Stolen mail used in several identity thefts
LOVE COUNTY, Okla. (KXII) -- Two Love County men appeared in court Monday afternoon, accused of stealing people's mail to commit identity theft.
"Its a huge amount of money. It's an attack literally on your livelihood," Identity theft victim Kathy Powell said. "Its very violating."
Powell said she first noticed something was wrong after she got several phone calls and mailers, congratulating her and her husband on their new credit lines -- credit lines they didn't open to the total tune of $74,000.
"Once someone has your information, it takes them 45 seconds to wreck your credit and wreck your life," Powell said. "It takes you months, I'm guessing, to get out of it. I mean, I'm still wading through and spending money trying to clean this up."
She immediately went to the sheriff's office, where she realized she wasn't alone.
Love County Sheriff Marty Grisham says over the last month they've gotten several reports just like hers. with stolen credit applications from mailboxes and other records used to steal money from at least seven victims, but there could be more.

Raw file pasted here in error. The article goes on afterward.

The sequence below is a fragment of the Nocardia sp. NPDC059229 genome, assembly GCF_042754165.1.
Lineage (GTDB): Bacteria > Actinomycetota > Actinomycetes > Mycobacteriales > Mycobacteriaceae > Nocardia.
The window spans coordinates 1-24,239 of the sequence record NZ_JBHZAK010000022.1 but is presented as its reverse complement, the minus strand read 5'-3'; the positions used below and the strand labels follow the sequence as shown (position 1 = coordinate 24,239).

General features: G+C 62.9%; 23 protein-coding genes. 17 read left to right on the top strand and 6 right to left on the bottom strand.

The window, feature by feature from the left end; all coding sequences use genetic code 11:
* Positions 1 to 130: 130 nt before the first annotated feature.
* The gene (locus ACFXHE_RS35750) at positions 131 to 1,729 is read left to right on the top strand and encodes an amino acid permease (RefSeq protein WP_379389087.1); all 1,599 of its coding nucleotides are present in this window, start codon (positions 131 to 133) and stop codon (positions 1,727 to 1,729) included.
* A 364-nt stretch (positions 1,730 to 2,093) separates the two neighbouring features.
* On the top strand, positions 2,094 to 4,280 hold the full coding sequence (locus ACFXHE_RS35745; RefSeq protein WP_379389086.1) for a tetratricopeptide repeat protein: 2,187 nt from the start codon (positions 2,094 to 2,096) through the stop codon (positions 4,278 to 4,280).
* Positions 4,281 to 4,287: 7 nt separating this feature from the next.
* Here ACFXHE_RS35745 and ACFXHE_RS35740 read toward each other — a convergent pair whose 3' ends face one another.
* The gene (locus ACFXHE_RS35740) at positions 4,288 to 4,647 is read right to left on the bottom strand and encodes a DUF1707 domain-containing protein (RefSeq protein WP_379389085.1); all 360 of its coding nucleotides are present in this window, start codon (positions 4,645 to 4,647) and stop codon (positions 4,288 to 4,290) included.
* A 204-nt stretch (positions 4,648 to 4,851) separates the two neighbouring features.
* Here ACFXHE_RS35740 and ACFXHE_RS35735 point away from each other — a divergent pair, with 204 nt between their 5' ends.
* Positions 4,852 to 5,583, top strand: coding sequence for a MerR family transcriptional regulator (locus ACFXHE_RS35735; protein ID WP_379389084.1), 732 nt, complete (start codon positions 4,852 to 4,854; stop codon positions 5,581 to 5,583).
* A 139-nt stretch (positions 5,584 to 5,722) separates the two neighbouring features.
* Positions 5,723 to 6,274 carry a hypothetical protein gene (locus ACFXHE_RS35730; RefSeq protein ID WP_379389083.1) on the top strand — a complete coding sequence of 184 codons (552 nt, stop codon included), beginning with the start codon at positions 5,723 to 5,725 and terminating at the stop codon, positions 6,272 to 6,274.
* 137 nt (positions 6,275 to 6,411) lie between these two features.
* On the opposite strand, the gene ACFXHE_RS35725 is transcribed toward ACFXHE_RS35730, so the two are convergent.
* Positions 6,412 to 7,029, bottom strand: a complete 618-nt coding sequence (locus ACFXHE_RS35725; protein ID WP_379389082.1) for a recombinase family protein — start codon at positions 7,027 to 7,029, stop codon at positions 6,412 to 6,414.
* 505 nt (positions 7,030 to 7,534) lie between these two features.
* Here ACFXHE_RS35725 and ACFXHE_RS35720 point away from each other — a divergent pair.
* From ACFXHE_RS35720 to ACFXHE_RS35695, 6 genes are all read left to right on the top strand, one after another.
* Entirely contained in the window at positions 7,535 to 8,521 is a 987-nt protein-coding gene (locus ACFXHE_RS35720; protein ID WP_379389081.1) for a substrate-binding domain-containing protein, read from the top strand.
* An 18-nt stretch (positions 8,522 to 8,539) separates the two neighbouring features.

"That's what the credit limits were on those applications. 20,000 here, 30,000 there, but it all totaled upwards of $300,000." Grisham said.
Their investigation led them to Robert Bond and Lane Miller's apartments, where they found evidence linking them to the identity thefts- including items the two had fraudulently bought.
Powell says she's known Miller since he was a boy, and information Miller put on the applications made her suspect him, and give his name to police.
"They were always welcome in my home, welcome to speak candidly. Came for meals, came for coffee," Powell said. "And what hurts me as much as that, is some of the other victims in this case are elderly people, and there's no one lower on this earth than someone that would pick on an elderly person."
Grisham says to protect yourself, monitor your credit, and keep your personal information secure.
"Get your mail early, as quick as possible, and then shred any documents that you would normally just throw away in the trash," Grisham said. "because people are digging through trash also. Just shred everything."
Grisham said they are meeting with the F.B.I later this week to discuss possible federal mail theft charges, and charges may be coming out of Texas where the stolen credit was used.